• Take a look at the list of companies that have already obtained finished product certification. These lists are provided on the standard websites. Match the list to the ingredient that you offer to help you decide whether you want to get ingredient approval or certification.
  • Use the ISO standard for self-certification if Natural or Organic certification is beyond your current capacities. This standard is less demanding than the certification standards and can be a first step towards certification.


As is the case for natural cosmetics, organic cosmetics represent a niche segment. They are also defined by private-sector standards. Cosmetics are organic if they contain a specified amount of organic ingredients.

The COSMOS standard is becoming the dominant standard for cosmetic products in Europe. According to industry sources, 80–90% of organic brands use the COSMOS standard.

Apart from certifying a cosmetic end product, producers can also choose to use Organic certified ingredients. An added advantage to Organic certification is that buyers can trace the ingredients back to the source. However, you do not need Organic certification to achieve traceability. Organic certification is less important for some segments, such as fragrances.

Private-sector standards use European Union legislation on organic production and labelling of food products as a basis for organic labelling of cosmetic ingredients. Certifiers for ingredients for cosmetics include:

The difference between organic and natural cosmetics is not always clear. Even though the market for organic cosmetics is growing strongly, the market for Organic certified cosmetic ingredients remains limited. This means that you might need to sell your certified ingredients without the organic premium if you cannot find a buyer interested in Organic certification.


  • Determine the buyer interest in an Organic certified version of your ingredient before complying with Organic certification. Visit and participate in trade fairs such as Vivaness in Germany to test whether the market is open to your product, obtain market information and find potential business partners.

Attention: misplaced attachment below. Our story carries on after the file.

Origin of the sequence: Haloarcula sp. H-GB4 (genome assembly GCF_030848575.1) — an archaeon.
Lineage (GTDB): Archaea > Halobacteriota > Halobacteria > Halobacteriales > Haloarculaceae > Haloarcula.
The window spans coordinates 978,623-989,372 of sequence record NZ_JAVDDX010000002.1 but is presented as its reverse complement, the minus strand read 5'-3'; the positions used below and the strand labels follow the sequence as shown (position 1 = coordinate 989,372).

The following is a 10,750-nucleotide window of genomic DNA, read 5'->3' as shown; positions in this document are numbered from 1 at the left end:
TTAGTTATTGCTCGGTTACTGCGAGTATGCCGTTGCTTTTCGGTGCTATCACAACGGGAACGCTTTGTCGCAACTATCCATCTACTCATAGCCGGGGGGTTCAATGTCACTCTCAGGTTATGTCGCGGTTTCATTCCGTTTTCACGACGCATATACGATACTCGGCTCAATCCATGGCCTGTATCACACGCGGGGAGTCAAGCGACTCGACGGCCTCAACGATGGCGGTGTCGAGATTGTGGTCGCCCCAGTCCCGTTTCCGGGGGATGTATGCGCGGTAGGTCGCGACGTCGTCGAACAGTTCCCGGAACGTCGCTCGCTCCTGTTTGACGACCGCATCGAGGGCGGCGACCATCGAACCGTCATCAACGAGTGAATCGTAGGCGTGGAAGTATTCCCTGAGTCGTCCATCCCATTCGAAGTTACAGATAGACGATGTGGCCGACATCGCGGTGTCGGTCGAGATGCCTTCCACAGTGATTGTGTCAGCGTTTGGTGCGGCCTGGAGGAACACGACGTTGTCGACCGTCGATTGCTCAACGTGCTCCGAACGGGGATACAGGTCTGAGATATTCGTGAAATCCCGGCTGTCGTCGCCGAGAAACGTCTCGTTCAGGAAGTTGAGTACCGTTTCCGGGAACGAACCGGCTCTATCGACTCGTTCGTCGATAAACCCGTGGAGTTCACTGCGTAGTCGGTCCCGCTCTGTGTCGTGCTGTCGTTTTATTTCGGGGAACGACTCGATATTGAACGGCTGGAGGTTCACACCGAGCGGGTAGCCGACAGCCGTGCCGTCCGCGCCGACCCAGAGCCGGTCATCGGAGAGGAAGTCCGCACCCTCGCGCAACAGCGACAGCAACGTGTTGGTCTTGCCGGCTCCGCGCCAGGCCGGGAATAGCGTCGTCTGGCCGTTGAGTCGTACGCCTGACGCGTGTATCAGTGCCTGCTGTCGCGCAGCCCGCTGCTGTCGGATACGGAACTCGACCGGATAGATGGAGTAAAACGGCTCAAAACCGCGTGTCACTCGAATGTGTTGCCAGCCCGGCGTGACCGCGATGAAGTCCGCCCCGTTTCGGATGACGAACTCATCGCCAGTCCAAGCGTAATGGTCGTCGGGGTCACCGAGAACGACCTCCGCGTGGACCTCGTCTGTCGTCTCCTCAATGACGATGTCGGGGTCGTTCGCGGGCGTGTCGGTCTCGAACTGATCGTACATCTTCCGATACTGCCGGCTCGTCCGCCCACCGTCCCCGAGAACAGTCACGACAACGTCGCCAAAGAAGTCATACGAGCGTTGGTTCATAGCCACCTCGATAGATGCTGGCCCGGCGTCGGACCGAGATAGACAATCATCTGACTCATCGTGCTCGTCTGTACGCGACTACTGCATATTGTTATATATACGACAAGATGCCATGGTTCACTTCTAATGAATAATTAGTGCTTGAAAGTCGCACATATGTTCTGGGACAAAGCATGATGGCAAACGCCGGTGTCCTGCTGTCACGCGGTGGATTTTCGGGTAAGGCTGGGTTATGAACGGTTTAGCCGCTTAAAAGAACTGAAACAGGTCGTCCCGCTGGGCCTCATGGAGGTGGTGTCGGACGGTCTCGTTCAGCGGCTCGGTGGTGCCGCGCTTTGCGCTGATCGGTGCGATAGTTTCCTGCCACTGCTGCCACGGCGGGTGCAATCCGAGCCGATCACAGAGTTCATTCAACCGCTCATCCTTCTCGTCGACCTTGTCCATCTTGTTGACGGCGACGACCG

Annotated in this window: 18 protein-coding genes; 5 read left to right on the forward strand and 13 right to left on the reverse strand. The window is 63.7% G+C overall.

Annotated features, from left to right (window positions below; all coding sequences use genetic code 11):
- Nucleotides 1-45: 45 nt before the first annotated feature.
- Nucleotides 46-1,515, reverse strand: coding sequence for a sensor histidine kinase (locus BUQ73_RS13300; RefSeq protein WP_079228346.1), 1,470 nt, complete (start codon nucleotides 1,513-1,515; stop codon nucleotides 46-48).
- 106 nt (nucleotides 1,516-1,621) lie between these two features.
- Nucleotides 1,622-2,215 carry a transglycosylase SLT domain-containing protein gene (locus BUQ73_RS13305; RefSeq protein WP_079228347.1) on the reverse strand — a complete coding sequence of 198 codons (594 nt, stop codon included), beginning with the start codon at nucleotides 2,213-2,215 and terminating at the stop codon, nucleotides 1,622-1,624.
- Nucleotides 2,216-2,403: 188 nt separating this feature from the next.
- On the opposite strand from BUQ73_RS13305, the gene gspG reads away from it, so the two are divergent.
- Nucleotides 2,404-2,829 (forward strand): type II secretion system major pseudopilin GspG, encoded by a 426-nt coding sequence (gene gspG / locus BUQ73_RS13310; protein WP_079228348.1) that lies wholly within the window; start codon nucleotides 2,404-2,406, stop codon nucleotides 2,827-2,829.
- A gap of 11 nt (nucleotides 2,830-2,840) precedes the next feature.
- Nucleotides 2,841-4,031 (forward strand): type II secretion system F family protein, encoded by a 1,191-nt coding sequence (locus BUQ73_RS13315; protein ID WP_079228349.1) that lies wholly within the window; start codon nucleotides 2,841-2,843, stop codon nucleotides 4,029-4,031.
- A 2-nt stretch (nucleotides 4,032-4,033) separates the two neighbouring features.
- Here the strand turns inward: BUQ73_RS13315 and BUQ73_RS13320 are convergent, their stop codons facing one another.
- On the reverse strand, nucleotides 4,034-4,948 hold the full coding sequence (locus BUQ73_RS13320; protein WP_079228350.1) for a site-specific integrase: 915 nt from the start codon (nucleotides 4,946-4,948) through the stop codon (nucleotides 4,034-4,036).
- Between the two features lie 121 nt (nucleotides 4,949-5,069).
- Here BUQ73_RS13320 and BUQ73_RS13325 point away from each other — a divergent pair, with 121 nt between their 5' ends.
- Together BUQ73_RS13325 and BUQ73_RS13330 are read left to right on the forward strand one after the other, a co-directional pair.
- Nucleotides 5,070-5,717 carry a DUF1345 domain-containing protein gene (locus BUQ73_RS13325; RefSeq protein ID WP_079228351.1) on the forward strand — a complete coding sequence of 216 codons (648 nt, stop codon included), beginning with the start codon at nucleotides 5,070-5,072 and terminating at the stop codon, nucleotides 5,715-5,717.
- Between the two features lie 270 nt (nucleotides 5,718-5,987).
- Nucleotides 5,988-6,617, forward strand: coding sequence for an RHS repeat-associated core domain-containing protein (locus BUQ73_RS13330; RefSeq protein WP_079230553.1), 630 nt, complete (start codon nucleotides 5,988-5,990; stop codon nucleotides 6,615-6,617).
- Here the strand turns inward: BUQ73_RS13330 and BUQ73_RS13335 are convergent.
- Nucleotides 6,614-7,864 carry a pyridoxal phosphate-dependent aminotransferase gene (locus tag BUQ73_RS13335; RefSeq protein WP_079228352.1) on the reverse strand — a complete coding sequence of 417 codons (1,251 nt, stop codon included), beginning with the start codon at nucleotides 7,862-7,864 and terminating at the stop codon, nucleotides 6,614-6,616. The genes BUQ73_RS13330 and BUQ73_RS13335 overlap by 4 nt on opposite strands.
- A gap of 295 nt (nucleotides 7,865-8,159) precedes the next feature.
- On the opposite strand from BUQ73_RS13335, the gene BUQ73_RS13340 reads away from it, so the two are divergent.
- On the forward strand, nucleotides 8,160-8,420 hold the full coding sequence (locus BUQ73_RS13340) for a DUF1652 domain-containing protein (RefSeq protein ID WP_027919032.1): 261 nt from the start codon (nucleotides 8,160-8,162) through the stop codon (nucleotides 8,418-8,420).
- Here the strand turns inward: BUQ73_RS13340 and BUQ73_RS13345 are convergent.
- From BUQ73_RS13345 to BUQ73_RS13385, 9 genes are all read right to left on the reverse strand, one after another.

• Determine the potential size of the market for your Organic certified ingredient. Try to find out whether you can recover investment costs coming from the certification of the ingredient.
  • See the websites of certification standards, such as the authorised certifiers list from COSMOS for an overview of monitoring bodies.
  • See our study of Trends for natural ingredients for cosmetics for additional information on the organic trend.

Fair production

Fairtrade is increasingly popular in cosmetics, also because consumers recognise Fairtrade labels from food products. Cosmetic manufacturers can certify the final product but more often choose Fairtrade certified ingredients to support their brand image. In that case, the final cosmetic product is not certified.

Especially in the United Kingdom, consumers increasingly demand natural cosmetic ingredients with certified Fair production. They are more and more interested in social sustainability. Examples include:

More importantly, European consumers want to know where cosmetic ingredients come from. They want to hear stories about the people producing these ingredients. You can exploit this trend by using fair production methods in your marketing story.